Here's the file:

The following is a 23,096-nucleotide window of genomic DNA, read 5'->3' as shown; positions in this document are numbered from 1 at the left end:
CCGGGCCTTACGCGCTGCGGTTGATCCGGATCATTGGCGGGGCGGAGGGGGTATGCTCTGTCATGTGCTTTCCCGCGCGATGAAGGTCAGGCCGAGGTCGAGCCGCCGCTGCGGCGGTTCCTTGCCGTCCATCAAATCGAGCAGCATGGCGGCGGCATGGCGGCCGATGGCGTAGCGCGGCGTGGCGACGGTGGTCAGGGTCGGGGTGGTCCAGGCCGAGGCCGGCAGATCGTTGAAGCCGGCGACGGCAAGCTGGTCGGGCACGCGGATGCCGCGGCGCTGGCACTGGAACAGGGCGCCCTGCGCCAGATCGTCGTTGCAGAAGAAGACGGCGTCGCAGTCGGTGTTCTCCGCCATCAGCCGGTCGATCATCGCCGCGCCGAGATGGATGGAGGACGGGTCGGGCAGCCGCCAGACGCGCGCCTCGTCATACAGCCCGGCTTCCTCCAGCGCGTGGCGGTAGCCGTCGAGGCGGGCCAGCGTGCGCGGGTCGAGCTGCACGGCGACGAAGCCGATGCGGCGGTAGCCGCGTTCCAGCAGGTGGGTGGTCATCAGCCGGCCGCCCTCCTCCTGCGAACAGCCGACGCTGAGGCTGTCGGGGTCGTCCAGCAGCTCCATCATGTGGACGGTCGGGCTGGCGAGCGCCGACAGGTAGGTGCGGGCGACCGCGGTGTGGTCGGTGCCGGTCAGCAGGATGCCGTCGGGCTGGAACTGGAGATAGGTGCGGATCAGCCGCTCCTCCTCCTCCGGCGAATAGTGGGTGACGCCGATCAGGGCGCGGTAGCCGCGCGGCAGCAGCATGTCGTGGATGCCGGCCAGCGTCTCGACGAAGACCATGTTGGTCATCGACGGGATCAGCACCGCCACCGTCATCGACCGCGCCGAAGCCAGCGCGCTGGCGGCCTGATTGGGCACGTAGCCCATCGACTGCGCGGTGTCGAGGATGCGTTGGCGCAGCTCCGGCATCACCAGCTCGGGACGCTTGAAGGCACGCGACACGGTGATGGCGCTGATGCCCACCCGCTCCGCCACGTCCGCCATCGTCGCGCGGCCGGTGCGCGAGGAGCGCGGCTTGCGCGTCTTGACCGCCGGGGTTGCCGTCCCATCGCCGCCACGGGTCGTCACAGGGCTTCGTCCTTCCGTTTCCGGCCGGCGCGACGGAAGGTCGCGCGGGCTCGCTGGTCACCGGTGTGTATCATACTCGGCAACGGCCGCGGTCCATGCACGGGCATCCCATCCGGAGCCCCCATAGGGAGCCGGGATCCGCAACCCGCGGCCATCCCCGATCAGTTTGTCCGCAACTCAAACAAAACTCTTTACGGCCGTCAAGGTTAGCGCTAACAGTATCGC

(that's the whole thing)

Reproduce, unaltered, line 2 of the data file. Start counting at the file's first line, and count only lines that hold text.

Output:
CCGGGCCTTACGCGCTGCGGTTGATCCGGATCATTGGCGGGGCGGAGGGGGTATGCTCTGTCATGTGCTTTCCCGCGCGATGAAGGTCAGGCCGAGGTCGAGCCGCCGCTGCGGCGGTTCCTTGCCGTCCATCAAATCGAGCAGCATGGCGGCGGCATGGCGGCCGATGGCGTAGCGCGGCGTGGCGACGGTGGTCAGGGTCGGGGTGGTCCAGGCCGAGGCCGGCAGATCGTTGAAGCCGGCGACGGCAAGCTGGTCGGGCACGCGGATGCCGCGGCGCTGGCACTGGAACAGGGCGCCCTGCGCCAGATCGTCGTTGCAGAAGAAGACGGCGTCGCAGTCGGTGTTCTCCGCCATCAGCCGGTCGATCATCGCCGCGCCGAGATGGATGGAGGACGGGTCGGGCAGCCGCCAGACGCGCGCCTCGTCATACAGCCCGGCTTCCTCCAGCGCGTGGCGGTAGCCGTCGAGGCGGGCCAGCGTGCGCGGGTCGAGCTGCACGGCGACGAAGCCGATGCGGCGGTAGCCGCGTTCCAGCAGGTGGGTGGTCATCAGCCGGCCGCCCTCCTCCTGCGAACAGCCGACGCTGAGGCTGTCGGGGTCGTCCAGCAGCTCCATCATGTGGACGGTCGGGCTGGCGAGCGCCGACAGGTAGGTGCGGGCGACCGCGGTGTGGTCGGTGCCGGTCAGCAGGATGCCGTCGGGCTGGAACTGGAGATAGGTGCGGATCAGCCGCTCCTCCTCCTCCGGCGAATAGTGGGTGACGCCGATCAGGGCGCGGTAGCCGCGCGGCAGCAGCATGTCGTGGATGCCGGCCAGCGTCTCGACGAAGACCATGTTGGTCATCGACGGGATCAGCACCGCCACCGTCATCGACCGCGCCGAAGCCAGCGCGCTGGCGGCCTGATTGGGCACGTAGCCCATCGACTGCGCGGTGTCGAGGATGCGTTGGCGCAGCTCCGGCATCACCAGCTCGGGACGCTTGAAGGCACGCGACACGGTGATGGCGCTGATGCCCACCCGCTCCGCCACGTCCGCCATCGTCGCGCGGCCGGTGCGCGAGGAGCGCGGCTTGCGCGTCTTGACCGCCGGGGTTGCCGTCCCATCGCCGCCACGGGTCGTCACAGGGCTTCGTCCTTCCGTTTCCGGCCGGCGCGACGGAAGGTCGCGCGGGCTCGCTGGTCACCGGTGTGTATCATACTCGGCAACGGCCGCGGTCCATGCACGGGCATCCCATCCGGAGCCCCCATAGGGAGCCGGGATCCGCAACCCGCGGCCATCCCCGATCAGTTTGTCCGCAACTCAAACAAAACTCTTTACGGCCGTCAAGGTTAGCGCTAACAGTATCGC